Terminating Parental Rights - Answers to Frequently Asked Questions
This article answers frequently asked questions about terminating a parent’s parental rights to a child.
A case to terminate parental rights is considered a suit affecting the parent-child relationship (or “SAPCR” for short). Termination of parental rights is the legal process where the court ends the parent-child relationship between a child and one or both of the child’s parents.
Note: Parental rights can only be terminated by court order.
- A parent can sign an “affidavit of voluntary relinquishment” of parental rights if the parent agrees that a court should terminate his or her parental rights to a child.
- A parent can also sign an “affidavit of waiver of interest” in the child if the parent agrees to give up any interest he has in the child (or unborn child).
However, even with a signed voluntary relinquishment or wavier of interest, parental rights are not terminated until a judge signs a court order terminating those rights. A voluntary relinquishment or waiver of interest is not enough.
If there has been violence or you feel that you or the children are not safe, get help right away by calling one of the organizations listed below. You may be able to get free legal help.
- National Domestic Violence 24 Hour Hotline at 1-800-799-SAFE (7233);
- Advocates for Victims of Crime (AVOICE) at 1-888-343-4414; or
- Family Violence Legal Line at 1-800-374-4673
For situations involving sexual assault, you can also call:
● Legal Aid for Survivors of Sexual Assault at 1-844-303-7233
In an emergency, please call 911.
Find out more in the Protection from Violence or Abuse section of this website.
Either parent can file a termination of parental rights case.
If you are not the child’s parent, you can file a termination of parental rights case if you are:
- A person with court-ordered access or visitation to the child (ordered by a court from another state or country). - or –
- A man alleging to be the father of the child. – or –
- A foster parent of the child placed by DFPS in your home for at least 12 months ending not more than 90 days before the date you file the termination case. – or –
- A prospective adoptive parent who has been given standing under a statement to confer standing. – or –
- You are the child’s grandparent, great-grandparent, sister, brother, aunt, uncle, niece or nephew and:
- Both parents are dead. – or –
- Both parents, the surviving parent or managing conservator agree. – or –
- The child’s present circumstances will significantly harm the child’s physical health or emotional development. – or –
- You have had actual care, control and possession of the child for at least 6 months ending not more than 90 days before the date you file the termination case with the court and you are not a foster parent.– or –
- You have been designated the managing conservator of the child in an affidavit of relinquishment or have been given written consent to adopt the child. – or –
- You have lived with the child and the child’s parent, guardian or conservator for at least 6 months ending not more than 90 days before the date you file the termination case, and the child’s parent, guardian or conservator has died.
The following representatives and agencies may also file a termination of parental rights case:
- The guardian of the child’s person or estate. – or –
- The child filing the case through an authorized representative (such as a guardian ad litem or attorney ad litem). – or –
- A governmental entity. – or –
- The Department of Family and Protective Services. – or –
- A licensed child-placing agency.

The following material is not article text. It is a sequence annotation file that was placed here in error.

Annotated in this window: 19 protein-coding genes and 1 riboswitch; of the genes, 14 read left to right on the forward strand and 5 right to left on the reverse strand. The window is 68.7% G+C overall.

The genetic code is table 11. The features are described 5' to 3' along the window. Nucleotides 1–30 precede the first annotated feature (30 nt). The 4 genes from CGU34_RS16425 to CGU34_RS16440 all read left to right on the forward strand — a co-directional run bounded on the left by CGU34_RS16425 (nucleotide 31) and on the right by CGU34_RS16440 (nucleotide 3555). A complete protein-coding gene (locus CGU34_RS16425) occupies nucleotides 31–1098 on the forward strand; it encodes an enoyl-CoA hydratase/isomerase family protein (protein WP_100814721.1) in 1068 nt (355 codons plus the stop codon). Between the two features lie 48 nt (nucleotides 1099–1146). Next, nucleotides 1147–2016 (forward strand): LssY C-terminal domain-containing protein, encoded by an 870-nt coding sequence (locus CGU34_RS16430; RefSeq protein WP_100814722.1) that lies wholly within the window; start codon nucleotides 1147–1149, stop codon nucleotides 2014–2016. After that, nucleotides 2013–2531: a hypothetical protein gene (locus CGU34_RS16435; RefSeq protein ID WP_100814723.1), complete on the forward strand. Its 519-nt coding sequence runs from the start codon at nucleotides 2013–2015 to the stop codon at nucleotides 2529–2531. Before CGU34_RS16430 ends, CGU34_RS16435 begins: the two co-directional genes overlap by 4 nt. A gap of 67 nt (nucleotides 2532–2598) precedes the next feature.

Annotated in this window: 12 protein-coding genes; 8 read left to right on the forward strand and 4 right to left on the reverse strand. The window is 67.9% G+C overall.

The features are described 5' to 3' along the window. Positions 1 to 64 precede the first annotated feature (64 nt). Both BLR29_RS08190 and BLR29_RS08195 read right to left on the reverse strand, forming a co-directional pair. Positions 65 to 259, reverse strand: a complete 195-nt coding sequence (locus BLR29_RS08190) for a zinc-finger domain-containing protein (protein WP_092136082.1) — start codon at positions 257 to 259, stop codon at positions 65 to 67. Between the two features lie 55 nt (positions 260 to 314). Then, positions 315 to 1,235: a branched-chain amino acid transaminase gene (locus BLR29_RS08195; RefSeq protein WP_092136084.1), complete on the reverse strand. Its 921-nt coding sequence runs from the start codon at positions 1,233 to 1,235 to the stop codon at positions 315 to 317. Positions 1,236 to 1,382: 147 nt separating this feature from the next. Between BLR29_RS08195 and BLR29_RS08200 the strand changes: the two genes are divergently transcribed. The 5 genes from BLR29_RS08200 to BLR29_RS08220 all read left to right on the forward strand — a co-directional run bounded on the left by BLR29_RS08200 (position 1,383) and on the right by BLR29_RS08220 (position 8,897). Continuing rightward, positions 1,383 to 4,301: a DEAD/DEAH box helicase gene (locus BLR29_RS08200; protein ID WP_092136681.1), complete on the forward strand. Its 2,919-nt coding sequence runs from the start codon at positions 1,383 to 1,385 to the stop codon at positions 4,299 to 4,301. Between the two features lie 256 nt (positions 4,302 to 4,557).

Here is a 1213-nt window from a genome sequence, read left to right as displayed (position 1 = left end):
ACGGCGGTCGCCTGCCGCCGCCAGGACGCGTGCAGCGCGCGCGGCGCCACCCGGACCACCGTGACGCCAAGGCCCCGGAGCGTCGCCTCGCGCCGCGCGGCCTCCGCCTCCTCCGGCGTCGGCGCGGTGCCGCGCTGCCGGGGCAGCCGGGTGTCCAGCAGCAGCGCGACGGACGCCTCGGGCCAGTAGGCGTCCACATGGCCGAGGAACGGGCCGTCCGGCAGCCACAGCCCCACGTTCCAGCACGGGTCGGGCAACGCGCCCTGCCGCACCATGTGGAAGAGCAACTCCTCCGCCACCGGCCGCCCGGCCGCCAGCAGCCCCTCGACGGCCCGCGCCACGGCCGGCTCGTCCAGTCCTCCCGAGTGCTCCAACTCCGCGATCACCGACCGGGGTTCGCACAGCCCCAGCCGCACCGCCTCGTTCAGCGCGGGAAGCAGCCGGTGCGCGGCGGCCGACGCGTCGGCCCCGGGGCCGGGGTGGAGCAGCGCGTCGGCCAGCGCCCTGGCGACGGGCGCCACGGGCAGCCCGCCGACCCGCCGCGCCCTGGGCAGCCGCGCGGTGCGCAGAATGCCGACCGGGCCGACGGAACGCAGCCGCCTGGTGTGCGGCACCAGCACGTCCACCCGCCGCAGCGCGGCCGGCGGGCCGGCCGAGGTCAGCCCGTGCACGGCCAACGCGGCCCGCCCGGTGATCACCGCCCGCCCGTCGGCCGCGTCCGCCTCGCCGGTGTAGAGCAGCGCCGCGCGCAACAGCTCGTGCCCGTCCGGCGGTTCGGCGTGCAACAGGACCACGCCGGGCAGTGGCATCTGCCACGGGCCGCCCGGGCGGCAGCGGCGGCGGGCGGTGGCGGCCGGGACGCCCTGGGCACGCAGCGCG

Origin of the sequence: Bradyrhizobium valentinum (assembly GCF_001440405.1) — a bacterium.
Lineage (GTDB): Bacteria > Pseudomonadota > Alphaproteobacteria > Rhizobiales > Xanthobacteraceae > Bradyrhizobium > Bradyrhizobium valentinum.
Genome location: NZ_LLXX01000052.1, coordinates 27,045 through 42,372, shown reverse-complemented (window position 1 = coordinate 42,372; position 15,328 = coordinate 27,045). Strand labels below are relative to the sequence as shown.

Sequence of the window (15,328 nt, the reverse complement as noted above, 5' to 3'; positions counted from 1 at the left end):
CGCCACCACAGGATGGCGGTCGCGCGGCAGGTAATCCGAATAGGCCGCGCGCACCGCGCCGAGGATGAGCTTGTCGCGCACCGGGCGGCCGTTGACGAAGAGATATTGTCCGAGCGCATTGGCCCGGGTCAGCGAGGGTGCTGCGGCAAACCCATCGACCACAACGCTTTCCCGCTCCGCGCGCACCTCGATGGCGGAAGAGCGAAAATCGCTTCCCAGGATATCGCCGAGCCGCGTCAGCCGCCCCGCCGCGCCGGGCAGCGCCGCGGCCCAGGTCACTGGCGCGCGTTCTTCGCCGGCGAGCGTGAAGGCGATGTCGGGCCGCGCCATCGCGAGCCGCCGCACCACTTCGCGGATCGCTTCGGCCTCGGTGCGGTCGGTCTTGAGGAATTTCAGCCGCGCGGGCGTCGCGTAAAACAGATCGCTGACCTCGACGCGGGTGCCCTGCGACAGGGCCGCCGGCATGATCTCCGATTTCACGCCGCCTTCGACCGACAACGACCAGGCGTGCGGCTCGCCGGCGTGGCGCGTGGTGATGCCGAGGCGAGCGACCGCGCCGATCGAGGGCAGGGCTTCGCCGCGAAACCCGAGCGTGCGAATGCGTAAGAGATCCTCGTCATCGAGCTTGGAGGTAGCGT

A termination of parental rights case can generally be filed (turned-in) before or at any time after a child is born.
However, the reason that someone is asking a judge to terminate parental rights will affect (and often shorten) the timeline of when to start the case. For example:
- A termination case based on the other parent’s failure to support a child for a year must be filed no later than 6 months after the parent begins to support the child (if at all).
- A mistaken paternity case must be filed by a man no later than 2 years after he finds out he is not the child’s genetic father.
- A foster parent who has had possession of a child for at least 12 months must file a termination case no later than 90 days after the foster parent’s possession ends.
Talk with a family law lawyer about starting the termination of parental rights process and what you will need to begin a case. You may also be able to talk with a lawyer for free at a legal clinic. If you need help finding a lawyer, you can:
- Contact your local lawyer referral service, – or –
- Use our Legal Help Finder tool, – or –
- Check our Legal Clinic Calendar.
Note: TexasLawHelp.org does not provide termination of parental rights forms for any reason other than mistaken paternity.
- For information and for forms on filing a termination of parental rights case due to mistaken paternity, read: I want to terminate my rights. I mistakenly thought I was the biological father.
If you need orders right away, you may ask a judge to make a temporary restraining order (TRO) and/or temporary orders. A temporary restraining order lasts until you can have a temporary orders hearing. Temporary orders typically last until the termination case is finished. Read this article to learn more: Temporary Orders & Temporary Restraining Orders (TROs).
Note: A family violence protective order is different from a temporary restraining order. If you need a family violence protective order call the National Domestic Violence 24 Hour Hotline at 1-800-799-SAFE (7233).
Termination of parental rights cases can be complicated and your rights as a parent and financial rights may be at risk. It’s a good idea to talk with a lawyer about your particular situation, even if you decide not to hire one. A family law lawyer can explain your rights and options.
It’s really important to talk to a family law lawyer if any of the following are true:
● You are afraid for your or your children’s safety. – or –
● Your case is contested. – or –
● The respondent has a lawyer. – or –
● You need child support.
YES! You can hire a family law lawyer just to give you advice, review your forms, or help you prepare for a hearing. You may then be able to handle the other parts of your termination of parental rights case yourself. Hiring a lawyer for a limited purpose is called “limited scope representation.”